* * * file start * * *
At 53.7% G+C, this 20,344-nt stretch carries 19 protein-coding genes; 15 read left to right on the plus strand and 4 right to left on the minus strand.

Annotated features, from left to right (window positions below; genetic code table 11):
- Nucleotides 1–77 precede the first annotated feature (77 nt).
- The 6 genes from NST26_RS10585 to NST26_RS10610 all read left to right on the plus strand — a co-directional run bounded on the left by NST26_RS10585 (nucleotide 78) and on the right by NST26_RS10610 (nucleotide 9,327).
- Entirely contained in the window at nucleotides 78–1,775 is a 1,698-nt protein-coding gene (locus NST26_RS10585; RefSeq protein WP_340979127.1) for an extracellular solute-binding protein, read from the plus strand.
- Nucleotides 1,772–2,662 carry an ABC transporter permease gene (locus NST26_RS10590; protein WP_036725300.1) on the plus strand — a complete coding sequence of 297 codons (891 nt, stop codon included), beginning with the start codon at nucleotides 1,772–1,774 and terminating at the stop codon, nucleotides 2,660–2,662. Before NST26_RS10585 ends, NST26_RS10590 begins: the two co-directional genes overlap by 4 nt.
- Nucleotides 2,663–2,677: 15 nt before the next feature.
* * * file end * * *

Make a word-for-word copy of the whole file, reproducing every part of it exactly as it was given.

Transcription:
At 53.7% G+C, this 20,344-nt stretch carries 19 protein-coding genes; 15 read left to right on the plus strand and 4 right to left on the minus strand.

Annotated features, from left to right (window positions below; genetic code table 11):
- Nucleotides 1–77 precede the first annotated feature (77 nt).
- The 6 genes from NST26_RS10585 to NST26_RS10610 all read left to right on the plus strand — a co-directional run bounded on the left by NST26_RS10585 (nucleotide 78) and on the right by NST26_RS10610 (nucleotide 9,327).
- Entirely contained in the window at nucleotides 78–1,775 is a 1,698-nt protein-coding gene (locus NST26_RS10585; RefSeq protein WP_340979127.1) for an extracellular solute-binding protein, read from the plus strand.
- Nucleotides 1,772–2,662 carry an ABC transporter permease gene (locus NST26_RS10590; protein WP_036725300.1) on the plus strand — a complete coding sequence of 297 codons (891 nt, stop codon included), beginning with the start codon at nucleotides 1,772–1,774 and terminating at the stop codon, nucleotides 2,660–2,662. Before NST26_RS10585 ends, NST26_RS10590 begins: the two co-directional genes overlap by 4 nt.
- Nucleotides 2,663–2,677: 15 nt before the next feature.